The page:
Thanks for the link.
  • kernickkernick Posts: 4,072
    when was the last time an electronic part (cpu, memory?) in your PC died.

    Well I would say my last computer running Windows XP died - locked-up the CPU - about every week. It required shutting off the power and rebooting. My XBox360 experienced the Red-Ring of death (believe it was overheating) a little over 1 year.

    My 6 year old washer had the computer board replaced last week.

    My cable company remote was replaced last week, as one of the contacts on a button didn't work.

    My radar-detector has a bad connection somewhere, and shutsdown and resets when I hit a larger frost-heave.

    A few years ago I had a Check-engine light; the problem was the sensor had gone bad.

    or more broad stats?

    I'm sure you could find 100 websites discussing software and hardware issues just in PC's. Probably a 1,000 or more on general electronics failures. Knock yourself out. I think you'll get laughed off these forums if you're claiming software and electronic products are foolproof, OR anywhere near foolproof.

    you can say whatever you want but the fact remains that modern fly-by-wire systems have no mechanical back-up and are perfectly safe,

    Really? Did you forget? http://www.cnn.com/2009/US/02/13/plane.crash.new.york/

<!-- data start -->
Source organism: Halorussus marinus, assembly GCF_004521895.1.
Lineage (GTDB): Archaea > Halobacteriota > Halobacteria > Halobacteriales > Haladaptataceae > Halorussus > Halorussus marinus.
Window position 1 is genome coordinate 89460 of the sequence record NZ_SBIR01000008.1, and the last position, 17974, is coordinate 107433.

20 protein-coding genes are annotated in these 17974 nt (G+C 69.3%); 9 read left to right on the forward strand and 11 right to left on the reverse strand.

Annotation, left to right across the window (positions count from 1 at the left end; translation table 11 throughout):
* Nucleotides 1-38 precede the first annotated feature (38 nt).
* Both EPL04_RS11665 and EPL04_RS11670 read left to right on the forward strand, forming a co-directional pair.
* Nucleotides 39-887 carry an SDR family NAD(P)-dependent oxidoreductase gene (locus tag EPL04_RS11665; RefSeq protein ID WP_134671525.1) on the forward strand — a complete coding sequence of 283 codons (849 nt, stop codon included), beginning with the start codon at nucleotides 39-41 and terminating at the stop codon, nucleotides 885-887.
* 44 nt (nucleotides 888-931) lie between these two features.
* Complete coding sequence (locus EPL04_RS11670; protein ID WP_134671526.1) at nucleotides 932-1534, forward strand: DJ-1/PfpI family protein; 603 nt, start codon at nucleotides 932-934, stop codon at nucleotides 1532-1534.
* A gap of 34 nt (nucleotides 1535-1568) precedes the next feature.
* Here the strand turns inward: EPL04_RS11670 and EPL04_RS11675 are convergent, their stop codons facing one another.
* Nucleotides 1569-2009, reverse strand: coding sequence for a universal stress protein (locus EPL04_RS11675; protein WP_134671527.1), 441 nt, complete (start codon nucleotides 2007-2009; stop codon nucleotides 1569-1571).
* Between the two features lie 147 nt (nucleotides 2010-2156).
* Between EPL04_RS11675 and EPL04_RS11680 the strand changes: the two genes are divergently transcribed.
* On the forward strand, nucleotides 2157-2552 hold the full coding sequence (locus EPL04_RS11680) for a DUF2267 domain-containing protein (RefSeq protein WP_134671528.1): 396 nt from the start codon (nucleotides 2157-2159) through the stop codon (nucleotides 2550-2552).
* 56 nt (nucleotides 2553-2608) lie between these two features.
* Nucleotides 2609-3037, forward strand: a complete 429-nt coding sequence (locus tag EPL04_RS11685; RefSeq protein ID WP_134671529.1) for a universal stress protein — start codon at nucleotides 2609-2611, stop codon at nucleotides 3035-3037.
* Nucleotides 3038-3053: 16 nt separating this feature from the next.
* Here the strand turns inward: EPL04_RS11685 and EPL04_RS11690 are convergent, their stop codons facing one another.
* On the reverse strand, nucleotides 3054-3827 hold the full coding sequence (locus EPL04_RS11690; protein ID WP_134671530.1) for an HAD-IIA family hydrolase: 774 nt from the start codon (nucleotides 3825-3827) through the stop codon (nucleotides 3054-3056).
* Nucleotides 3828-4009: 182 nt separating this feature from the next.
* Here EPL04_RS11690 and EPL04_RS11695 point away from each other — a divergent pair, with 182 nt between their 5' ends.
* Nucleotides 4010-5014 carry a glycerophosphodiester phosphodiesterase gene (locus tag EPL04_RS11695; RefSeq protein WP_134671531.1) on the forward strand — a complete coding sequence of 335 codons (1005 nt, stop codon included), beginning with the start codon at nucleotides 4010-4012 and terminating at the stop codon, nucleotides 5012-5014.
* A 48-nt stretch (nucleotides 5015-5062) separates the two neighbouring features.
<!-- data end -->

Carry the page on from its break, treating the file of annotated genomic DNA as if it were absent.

It doesn't sound like the vaunted computer control and the FBW worked very well here. Did the computer override the crew's attempt to try and retract the landing gear? or did it override their attempts at control? or did it fail to make the observation that the humans did that there was a lot of ice on the wings. You say it's computer controlled and keeps humans from making mistakes; what happened here? "Perfect"? you're dreaming, end of discussion.
  • kernickkernick Posts: 4,072
    I would agree as long as all the automakers are under the same mandate. It would be simple and not add a pound to the already porker cars we are being sold.

    Yep. Just like seatbelts had to be mandated, because it is a very difficult sell for one company to do these sorts of things. Difficult because someone in the Marketing Dept. or the Executive corner-office is going to say "there is a negative connotation/message being sent to the customer in doing this."
  • oparroparr Posts: 61
    I found this thought it would be of some interest.

    Finally...The real McCoy. Thanks for the link.